Gardening in West Texas. What a job. How will your plants survive when its 105 degrees, when it hasn’t rained in two months and the wind is blowing 40 miles per hour. As Master Gardeners we all try different methods. Raised beds, trellising, adding compost, eggshells, coffee grounds. In the last few years several of us have become fans of the Keyhole Garden. It does not require that you get down on the ground or even bend over. It is a no-dig design in a 6’ in diameter round bed. As the picture shows, an overhead view of this type of raised bed would look like a large keyhole in a circular plot with easy access to the center basket where manure, vegetable scraps, paper and othRead More
Carol Siddall, Master Gardener Have you ever tried lights in your garden? This would be a fun thing to think about during our winter months when the garden is not requiring our attention. I use lights in my garden, and it gives a magical feeling to my garden at night. I have a chandelier that is on a timer over my water feature. It gives me a feeling of comfort to look out and see my garden in a different light.
- Allen Smith says to not go overboard with your lighting. He says you want to create a safe, soothing, and subtly lit atmosphere. You don't want to have so many lights that you feel it is still daylight out.
This is article that was written and published a couple of years ago.
By Debbie Roland, Compost SpecialistCompanion planting is a good way to increase the flavor or deter pests. Here are a few examples of how and what to plant together. Beans and peas increase nitrogen in soil and can be sown for harvest or as a cover crop. Don’t pull the plants out when the season is over, simply dig them back into the soil to replace nitrogen. Swiss chard, kale, lettuce and spinach all require extra nitrogen and can be planted with beans and peas. Onions, garlic, leeks, shallots and chives repel cabbage worms and aphids. They can be Read More
John and Shirley Kelley Winter is a great time to start planning your landscape for a nice water feature. A water feature can be a small urn or fountain, a water garden with a waterfall, fish & plants. A water feature can be a great asset to any home. It makes a great gathering spot when having a party or friends over. It can add value to your property, compliment any landscape, and reduce your lawn maintenance. But you are saying to yourself that takes too much water! Not really. It takes less water for a water garden in a year than it does to maintain a lawn. Ponds need to be installed in the right place. To be considered: Child safety (only 24" deep), the availability of utRead More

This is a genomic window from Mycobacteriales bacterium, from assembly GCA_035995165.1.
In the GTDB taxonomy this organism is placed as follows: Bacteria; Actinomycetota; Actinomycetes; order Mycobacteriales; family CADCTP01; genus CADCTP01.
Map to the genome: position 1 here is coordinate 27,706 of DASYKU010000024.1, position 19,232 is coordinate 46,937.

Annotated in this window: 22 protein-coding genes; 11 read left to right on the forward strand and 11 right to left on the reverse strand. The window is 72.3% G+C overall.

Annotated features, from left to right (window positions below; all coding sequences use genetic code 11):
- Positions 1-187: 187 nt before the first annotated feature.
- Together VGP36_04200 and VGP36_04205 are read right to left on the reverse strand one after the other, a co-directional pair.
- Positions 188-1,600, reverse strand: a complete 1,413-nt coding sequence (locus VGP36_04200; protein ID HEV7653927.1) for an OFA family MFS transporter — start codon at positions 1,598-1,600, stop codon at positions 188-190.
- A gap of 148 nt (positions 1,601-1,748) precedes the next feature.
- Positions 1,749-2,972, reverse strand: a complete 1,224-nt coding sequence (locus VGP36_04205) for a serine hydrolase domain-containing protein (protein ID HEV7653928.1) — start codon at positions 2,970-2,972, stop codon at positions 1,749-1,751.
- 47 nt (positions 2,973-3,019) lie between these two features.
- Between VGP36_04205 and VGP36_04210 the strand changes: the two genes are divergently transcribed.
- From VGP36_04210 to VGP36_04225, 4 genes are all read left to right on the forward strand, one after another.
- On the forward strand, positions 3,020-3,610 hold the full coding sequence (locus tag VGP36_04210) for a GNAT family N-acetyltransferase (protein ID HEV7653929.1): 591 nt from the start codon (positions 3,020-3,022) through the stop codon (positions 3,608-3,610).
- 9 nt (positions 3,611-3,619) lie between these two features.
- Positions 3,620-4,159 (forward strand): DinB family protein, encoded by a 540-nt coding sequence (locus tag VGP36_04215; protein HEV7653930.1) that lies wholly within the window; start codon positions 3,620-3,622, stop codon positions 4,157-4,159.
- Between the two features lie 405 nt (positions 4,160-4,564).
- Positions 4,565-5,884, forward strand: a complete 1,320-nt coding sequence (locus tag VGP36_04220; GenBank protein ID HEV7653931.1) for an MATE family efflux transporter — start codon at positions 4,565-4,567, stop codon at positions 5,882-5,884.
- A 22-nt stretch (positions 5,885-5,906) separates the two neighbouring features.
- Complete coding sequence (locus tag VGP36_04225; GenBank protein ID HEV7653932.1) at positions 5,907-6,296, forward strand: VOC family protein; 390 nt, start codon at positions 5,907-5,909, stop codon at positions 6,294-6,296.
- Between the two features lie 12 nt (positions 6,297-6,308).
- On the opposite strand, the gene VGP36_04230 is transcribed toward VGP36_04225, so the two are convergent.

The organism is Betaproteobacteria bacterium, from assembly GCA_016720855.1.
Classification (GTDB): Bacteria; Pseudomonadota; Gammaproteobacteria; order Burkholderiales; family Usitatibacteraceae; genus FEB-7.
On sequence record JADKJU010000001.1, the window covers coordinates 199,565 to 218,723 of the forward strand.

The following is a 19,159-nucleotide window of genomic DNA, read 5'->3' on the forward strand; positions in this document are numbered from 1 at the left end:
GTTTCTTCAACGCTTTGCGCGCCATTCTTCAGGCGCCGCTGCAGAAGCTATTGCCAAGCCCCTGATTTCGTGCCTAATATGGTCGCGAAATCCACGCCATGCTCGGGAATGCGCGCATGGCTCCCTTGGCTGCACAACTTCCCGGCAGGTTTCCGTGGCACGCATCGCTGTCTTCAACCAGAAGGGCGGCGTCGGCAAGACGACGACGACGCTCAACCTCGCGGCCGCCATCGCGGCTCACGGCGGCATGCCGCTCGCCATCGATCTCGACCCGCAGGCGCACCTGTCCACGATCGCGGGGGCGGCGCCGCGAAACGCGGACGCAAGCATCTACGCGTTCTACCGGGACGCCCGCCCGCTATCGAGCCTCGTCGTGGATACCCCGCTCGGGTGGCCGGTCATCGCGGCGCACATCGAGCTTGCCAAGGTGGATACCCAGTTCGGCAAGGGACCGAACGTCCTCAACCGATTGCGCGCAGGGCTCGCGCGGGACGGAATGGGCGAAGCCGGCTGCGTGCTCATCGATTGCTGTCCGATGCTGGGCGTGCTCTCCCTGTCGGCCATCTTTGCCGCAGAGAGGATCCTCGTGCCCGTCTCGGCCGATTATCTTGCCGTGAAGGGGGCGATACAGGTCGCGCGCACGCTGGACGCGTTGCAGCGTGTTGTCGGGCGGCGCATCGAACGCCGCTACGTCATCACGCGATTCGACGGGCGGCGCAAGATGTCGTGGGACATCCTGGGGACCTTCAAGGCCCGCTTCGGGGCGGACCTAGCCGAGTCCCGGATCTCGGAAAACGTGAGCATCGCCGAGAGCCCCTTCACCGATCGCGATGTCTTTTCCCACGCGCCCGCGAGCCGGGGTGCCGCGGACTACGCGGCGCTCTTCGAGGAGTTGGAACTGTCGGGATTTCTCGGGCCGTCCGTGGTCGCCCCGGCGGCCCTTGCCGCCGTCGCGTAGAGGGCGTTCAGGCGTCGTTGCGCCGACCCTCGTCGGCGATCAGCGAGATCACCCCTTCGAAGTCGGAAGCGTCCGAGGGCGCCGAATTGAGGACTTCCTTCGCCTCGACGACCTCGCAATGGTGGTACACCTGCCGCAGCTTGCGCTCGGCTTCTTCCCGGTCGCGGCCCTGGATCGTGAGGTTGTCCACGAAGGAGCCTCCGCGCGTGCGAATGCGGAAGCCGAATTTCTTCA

Geriann Green-MASTER GARDENER Everyone who grows roses is probably wondering what they can do now to prepare roses for a healthy beautiful year. It begins with proper pruning at the proper time. February and early March in West Texas are the best times to prune most varieties of roses. But be sure to wait until the last hard freeze has passed. Before starting, make sure your tools are sharp. Dull tools may cause tears and rips in the stems. It is also important that tools be disinfected either with bleach water or a disinfecting spray between each rose. There are several different varieties of roses and each will appreciate being pruned differently. The early blooming ClimbersRead More
Carol Siddall, Master Gardener This time of year is a good time to think about preparing our beds for spring planting. If you have never had your soil tested, this might be a good time to do so. You can go to the AgriLife office in Odessa, 1010 E. 8th, or Midland, 2445 E. Highway 80, to pick up a soil testing kit. There are instructions on the kit on how to do it complete with mailing instructions. They will email you back the results in about a week if you choose that route. Or you can also go to firstname.lastname@example.org. They will give instructions also. There is a $10 charge for a routine analysis. After you have found out the state of your soil, there are some basic practices tRead More